Avon opening up firehouse to worker housing over artist in residence idea
Avon Fire Station
Worker housing opportunity:
• Unfurnished, dormitory-style living
• Can accommodate up to 12
• Eight individual bedrooms
• Four full bathrooms
• Access to the garage bays not available
• Parking permitted in assigned spaces; limit of one car per tenant
• Town will maintain landscaping and provide snow removal
• Pets not allowed
Source: Town of Avon
AVON — Avon’s artist-in-residence program is not off the table. It will just take a little time to get together, so officials have decided it’s best to not let a potential worker home sit vacant amid a situation that’s being described as a housing crisis.
An artist-in-residence program was the first idea for the former fire station, which was vacated this month as part of the Eagle River Fire Protection District’s migration over to its new location on Buck Creek Road. That idea was met with enthusiasm from the Avon Town Council, which examined the idea during a couple of work sessions.
“I’ve wanted to see Avon find a home for artists since before it was even announced the firefighters were vacating,” said council member Jake Wolf, who has toured with the state examining art districts and artist-in-residence programs. “But I can see that it’s going to take some time to get together, so I guess we’ll have to wait another year to see that happen. At this point, I’m just glad to see someone will be able to live there.
“Anyway,” Wolf added, “what’s another year on top of the four years I’ve been waiting?”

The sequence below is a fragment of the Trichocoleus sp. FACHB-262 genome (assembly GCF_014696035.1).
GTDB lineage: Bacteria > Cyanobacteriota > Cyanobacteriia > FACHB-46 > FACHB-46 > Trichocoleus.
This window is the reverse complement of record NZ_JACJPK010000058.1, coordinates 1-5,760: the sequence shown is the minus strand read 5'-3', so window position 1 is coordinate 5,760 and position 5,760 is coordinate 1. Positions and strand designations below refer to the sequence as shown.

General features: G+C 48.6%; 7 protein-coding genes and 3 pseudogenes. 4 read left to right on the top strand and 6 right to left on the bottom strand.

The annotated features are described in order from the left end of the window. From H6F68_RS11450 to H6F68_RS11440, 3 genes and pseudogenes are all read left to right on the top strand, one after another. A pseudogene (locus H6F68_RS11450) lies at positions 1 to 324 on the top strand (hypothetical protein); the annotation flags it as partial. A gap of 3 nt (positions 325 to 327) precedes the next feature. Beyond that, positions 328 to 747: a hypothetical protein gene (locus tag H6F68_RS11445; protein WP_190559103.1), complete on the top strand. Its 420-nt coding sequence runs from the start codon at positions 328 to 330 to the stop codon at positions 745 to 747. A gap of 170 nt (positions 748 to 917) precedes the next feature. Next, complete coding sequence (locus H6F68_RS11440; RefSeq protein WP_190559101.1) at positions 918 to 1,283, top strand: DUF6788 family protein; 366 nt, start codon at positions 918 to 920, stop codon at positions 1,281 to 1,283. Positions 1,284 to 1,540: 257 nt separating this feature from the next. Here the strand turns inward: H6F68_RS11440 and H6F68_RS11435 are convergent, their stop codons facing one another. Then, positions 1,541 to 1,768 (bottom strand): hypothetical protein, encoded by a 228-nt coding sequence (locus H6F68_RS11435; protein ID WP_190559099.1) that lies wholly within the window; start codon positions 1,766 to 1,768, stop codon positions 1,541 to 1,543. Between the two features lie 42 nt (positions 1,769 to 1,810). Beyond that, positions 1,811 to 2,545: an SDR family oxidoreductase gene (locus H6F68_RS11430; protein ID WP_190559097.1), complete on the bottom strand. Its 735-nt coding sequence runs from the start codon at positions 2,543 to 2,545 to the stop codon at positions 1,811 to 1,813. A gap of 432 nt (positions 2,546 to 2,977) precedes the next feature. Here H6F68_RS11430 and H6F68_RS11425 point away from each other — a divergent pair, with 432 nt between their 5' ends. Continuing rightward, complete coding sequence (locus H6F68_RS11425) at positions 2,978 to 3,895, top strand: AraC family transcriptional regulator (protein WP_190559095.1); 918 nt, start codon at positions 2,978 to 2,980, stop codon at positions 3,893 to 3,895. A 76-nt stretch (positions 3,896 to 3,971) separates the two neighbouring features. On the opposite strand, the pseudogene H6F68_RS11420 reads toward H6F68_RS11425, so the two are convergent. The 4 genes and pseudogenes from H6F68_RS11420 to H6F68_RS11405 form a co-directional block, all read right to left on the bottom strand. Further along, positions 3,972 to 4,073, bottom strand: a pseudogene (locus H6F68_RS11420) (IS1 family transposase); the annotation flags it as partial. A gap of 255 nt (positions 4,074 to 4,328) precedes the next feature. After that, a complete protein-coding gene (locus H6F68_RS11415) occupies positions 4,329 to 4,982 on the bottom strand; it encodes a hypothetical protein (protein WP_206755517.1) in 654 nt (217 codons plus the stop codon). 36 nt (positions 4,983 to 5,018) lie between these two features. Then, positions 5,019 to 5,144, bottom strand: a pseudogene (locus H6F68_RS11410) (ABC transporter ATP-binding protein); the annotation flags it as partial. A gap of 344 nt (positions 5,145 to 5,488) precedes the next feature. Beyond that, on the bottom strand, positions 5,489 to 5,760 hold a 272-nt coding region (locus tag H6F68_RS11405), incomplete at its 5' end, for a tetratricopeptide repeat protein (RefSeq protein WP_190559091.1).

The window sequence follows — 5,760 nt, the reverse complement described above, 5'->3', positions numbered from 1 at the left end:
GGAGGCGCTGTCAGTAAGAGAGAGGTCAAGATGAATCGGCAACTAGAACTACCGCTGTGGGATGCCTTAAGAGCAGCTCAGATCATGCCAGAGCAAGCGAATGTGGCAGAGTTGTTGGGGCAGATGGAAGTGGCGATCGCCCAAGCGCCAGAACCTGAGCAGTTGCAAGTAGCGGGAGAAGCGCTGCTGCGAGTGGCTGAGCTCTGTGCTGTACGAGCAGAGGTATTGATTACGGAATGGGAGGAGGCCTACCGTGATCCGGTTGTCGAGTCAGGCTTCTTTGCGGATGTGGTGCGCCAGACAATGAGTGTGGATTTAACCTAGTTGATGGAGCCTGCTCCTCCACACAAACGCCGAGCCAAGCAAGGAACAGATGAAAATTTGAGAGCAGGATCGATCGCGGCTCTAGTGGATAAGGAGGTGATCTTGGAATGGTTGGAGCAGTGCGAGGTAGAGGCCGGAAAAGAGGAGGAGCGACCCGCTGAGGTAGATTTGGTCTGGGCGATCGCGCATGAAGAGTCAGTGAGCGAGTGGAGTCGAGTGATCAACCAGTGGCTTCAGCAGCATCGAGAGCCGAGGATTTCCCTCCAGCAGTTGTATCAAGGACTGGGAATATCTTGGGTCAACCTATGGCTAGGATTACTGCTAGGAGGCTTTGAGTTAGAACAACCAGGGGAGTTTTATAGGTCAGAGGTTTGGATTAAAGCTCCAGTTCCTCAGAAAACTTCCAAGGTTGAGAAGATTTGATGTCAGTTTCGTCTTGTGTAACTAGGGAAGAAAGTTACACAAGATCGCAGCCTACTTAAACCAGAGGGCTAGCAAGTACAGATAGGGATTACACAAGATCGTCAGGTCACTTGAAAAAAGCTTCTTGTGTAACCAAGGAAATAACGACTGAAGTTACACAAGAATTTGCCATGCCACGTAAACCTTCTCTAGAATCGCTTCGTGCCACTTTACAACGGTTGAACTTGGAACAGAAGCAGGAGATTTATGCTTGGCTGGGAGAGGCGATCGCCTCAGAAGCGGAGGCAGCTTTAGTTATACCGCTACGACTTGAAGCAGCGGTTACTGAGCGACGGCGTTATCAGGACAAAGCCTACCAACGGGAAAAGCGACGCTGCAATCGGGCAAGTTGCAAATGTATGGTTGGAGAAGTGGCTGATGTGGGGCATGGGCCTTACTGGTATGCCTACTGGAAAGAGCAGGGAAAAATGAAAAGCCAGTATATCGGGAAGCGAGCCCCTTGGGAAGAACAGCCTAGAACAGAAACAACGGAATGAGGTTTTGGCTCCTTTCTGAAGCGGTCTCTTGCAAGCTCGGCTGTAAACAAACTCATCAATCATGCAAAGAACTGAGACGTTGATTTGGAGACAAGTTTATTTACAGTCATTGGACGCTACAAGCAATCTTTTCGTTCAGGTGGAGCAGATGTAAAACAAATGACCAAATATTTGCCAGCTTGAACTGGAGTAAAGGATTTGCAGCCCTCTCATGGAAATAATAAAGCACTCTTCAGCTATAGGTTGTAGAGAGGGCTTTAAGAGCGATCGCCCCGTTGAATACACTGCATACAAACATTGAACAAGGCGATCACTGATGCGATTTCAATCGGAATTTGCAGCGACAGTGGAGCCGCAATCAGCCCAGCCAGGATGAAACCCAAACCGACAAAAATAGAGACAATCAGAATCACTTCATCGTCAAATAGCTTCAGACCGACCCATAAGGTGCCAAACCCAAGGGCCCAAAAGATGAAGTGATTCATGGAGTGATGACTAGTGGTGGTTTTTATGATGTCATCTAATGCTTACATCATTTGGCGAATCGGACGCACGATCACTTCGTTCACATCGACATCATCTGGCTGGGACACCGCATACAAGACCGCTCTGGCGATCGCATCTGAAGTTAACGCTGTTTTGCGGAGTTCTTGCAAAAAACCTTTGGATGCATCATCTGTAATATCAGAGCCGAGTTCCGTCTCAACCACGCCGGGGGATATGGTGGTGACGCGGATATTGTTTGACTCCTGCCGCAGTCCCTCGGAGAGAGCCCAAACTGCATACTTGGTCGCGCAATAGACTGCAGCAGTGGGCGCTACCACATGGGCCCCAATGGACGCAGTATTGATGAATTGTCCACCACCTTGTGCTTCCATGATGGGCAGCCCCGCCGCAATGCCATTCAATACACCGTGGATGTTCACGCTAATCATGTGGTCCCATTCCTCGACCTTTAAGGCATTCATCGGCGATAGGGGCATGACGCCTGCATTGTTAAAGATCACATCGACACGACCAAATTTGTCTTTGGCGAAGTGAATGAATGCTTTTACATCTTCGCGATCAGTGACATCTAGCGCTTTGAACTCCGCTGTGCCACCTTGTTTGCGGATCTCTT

‘IT’S JUST CRAZY’
Mayor Jennie Fancher said she also supports an artist-in-residence program in Avon.
“It could be work space for artists, where they could live upstairs and create and teach down below,” Fancher said. “But we’re just not ready to move forward with that so quickly, and since there is such a demand for worker housing, and it’s already set up dorm style — shared bathrooms, shared kitchen — it just makes sense to let someone use it for the winter, if it indeed it is needed.”
Fancher recently attended a planning conference in Telluride where she saw the breadth of Colorado’s housing problems.
“Every single community in Colorado is facing the exact same issues when it comes to planning and housing,” she said. “It doesn’t matter if you’re talking about Denver or Boulder or Lakewood or if you’re talking about Avon, Vail, Telluride or Durango; everyone is facing these outdated codes with the definition of family and multiple families or multiple people living in a single-family home, turning a single-family home into multiple dwelling units, how to create affordable housing, how can you attract business if you don’t have housing. It’s just crazy.”
POLE SET TO STAY
Fancher said she expects businesses will start coming forward in the coming weeks to inquire about the fire station, which is located at 351 Benchmark Road. The space can accommodate up to 12 individuals in its eight bedrooms and four bathrooms.
“If it were an Avon business, I think a hotel or even City Market would find it useful,” Fancher said. “But it can be any business in the valley who wants it.”
Avon is currently in the process of turning over the building to make it ideal for its new residents, and Avon Town Manager Virginia Egger said the plan is to leave the fire pole in the building unless the new leaseholder wants it removed. Pets will not be allowed.
As of Friday, Oct. 27, no businesses had yet come forward to inquire about housing employees in the space, Egger said.
“What often happens is businesses work to deadlines,” Egger said. “This is one where businesses need to do some penciling before they get too far.”
The deadline to apply is Saturday, Nov. 11, Egger said. The initial lease will be from Dec. 15, to Sept. 15, 2018. For more information, contact Avon Planning Director Matt Pielsticker at 970-748-4413 or email@example.com.
Vail Mountain opens Nov. 15, about a week earlier than normal. But that earlier opening will be out of Vail Village, not Lionshead.